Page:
I didn’t want to buy a leotard in advance of taking my first class, in case I decided not to continue, so I wore close-fitting clothes that followed the dress code of the school. (Adult non-professionals are allowed to wear “workout-appropriate” attire. It’s important to make sure to meet dress code requirements.) I still had a pair of soft ballet shoes from my brief college stint; my feet are the same size and the shoes are in good condition, so I wore those. It made me glad I kept the shoes!

My first class was very intimidating. The “basics” class that I took involved a number of students who commented on having been regulars to the “basics” class for upwards of three years, as well as a few people whose concentration and prowess suggested that they were dancers in need of some extra practice although personally far above a “beginner” level. I felt very shy and uncomfortable surrounded by so many new people who clearly knew what they were doing while I did not. One student was very welcome and helpful; she engaged me in conversation–recognizing that I was new–and rearranged my place at the barre so I could have two experienced students to watch during class instead of twisting around to look for the teacher. The teacher arrived and began class immediately, with no introductions or explanations. It was hard for me to keep up with even simple combinations being both unfamiliar with the combinations and unfamiliar with the individual steps/motions/positions. It did not feel like a class billed as “an introduction” with “no experience required.”

When I left that first day I felt very discouraged. I spent the entirety of class feeling like the clumsiest and stupidest person in the room. As soon as I thought I’d memorized a combination, I’d realize that I learned it wrong–and then we’d be on to the next set. My balance was almost non-existent, and I couldn’t seem to figure out what to do with my feet, or my legs, or my arms. Every time I caught sight of myself in the mirror, embarrassment was almost overwhelming. I fantasized about quietly gathering up my things and walking out.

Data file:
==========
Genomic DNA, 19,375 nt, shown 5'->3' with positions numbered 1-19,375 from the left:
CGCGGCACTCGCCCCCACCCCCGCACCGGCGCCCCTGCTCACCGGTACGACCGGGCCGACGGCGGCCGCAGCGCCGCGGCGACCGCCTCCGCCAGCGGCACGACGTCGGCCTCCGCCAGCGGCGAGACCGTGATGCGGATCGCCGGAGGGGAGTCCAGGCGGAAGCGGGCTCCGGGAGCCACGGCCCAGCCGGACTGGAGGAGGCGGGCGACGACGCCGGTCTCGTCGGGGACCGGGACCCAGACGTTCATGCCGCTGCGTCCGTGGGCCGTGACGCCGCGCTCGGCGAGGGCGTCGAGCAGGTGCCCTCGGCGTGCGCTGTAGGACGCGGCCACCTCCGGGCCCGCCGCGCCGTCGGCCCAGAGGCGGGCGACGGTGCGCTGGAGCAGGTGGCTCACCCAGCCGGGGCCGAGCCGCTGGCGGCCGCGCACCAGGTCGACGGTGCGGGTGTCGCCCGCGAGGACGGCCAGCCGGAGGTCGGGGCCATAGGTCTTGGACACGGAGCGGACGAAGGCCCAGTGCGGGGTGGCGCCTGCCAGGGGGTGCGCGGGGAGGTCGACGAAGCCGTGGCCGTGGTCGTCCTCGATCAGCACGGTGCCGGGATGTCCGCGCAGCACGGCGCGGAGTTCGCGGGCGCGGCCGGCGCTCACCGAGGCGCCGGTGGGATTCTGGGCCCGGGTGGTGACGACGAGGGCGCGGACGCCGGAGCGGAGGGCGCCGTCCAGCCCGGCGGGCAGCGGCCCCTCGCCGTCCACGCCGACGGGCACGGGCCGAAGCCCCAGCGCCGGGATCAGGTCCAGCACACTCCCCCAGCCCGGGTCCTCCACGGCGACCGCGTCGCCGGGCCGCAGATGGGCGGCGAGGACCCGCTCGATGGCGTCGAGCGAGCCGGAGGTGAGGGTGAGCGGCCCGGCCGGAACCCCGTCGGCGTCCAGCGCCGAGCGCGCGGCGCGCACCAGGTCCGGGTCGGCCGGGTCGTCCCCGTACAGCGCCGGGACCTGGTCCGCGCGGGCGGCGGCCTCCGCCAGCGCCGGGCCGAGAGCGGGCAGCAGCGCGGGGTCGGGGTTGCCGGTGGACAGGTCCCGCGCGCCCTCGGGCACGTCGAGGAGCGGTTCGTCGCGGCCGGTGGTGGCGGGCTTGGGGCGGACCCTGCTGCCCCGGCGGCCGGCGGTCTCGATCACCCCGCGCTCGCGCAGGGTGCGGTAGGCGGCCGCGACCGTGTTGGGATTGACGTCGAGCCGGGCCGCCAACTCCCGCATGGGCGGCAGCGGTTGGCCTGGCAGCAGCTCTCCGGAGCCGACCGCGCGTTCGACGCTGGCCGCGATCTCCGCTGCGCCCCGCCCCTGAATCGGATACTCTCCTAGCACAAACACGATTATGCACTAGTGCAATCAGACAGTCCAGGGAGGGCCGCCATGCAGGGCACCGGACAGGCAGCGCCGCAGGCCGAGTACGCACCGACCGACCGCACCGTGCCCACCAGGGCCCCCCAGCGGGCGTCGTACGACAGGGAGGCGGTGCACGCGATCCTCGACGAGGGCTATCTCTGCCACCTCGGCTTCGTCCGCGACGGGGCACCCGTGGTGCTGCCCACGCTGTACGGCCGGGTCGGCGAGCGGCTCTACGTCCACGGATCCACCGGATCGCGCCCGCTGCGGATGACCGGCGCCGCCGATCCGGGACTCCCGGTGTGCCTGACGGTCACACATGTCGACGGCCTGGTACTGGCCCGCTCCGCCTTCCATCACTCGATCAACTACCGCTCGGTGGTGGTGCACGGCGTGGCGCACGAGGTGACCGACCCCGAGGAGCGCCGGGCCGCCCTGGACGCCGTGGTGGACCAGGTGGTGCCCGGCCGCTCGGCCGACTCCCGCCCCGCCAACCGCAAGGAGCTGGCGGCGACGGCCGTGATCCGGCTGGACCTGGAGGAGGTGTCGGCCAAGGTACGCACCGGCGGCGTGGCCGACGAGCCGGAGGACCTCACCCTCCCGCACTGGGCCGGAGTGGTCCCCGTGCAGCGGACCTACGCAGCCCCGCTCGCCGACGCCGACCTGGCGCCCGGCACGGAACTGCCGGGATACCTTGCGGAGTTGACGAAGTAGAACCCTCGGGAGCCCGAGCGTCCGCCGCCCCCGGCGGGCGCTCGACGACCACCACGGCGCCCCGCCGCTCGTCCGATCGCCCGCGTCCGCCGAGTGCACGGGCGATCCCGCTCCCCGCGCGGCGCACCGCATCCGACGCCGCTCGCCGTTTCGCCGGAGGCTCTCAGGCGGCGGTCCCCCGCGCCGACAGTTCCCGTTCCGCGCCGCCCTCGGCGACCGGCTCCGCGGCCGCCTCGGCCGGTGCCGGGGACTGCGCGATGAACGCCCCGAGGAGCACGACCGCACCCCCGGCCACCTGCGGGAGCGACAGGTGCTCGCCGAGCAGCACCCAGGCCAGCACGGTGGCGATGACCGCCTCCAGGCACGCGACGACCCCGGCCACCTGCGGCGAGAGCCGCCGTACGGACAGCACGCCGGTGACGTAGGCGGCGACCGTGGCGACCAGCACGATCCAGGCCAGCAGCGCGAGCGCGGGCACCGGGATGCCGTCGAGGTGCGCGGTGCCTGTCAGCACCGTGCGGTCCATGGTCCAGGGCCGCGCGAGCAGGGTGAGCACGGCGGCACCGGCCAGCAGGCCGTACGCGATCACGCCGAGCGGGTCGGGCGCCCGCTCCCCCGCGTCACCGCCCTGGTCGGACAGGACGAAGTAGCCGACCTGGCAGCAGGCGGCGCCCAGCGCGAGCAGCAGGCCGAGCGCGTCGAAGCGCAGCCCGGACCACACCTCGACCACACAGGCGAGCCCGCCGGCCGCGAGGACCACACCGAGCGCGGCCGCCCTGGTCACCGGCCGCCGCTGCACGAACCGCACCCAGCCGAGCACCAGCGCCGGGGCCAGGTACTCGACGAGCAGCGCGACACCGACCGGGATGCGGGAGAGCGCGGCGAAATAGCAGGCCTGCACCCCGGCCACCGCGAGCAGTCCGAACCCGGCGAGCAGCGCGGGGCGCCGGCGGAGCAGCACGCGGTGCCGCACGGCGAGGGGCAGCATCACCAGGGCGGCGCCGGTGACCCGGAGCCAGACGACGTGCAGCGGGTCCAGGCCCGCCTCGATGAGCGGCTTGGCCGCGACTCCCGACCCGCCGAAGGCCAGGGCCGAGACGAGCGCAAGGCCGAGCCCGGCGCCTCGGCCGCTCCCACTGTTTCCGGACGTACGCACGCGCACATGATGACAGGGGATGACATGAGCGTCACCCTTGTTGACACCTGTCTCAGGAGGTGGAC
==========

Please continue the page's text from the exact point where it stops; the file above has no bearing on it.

I was feeling so down that I decided to take another session the next day. My stepfather has always advocated doing things that intimidate you to avoid being ruled by your fear. When my siblings were learning to ski, if anyone fell or wiped out, they’d be checked over for injuries and then sent right back up the mountain. He said that the longer they’d wait to try again, the more their worries and fears about falling again would crowd out the memories of how fun the experience is. I definitely find truth in that from a number of aspects of my life. So, because I felt demoralized, I went back as soon as I could.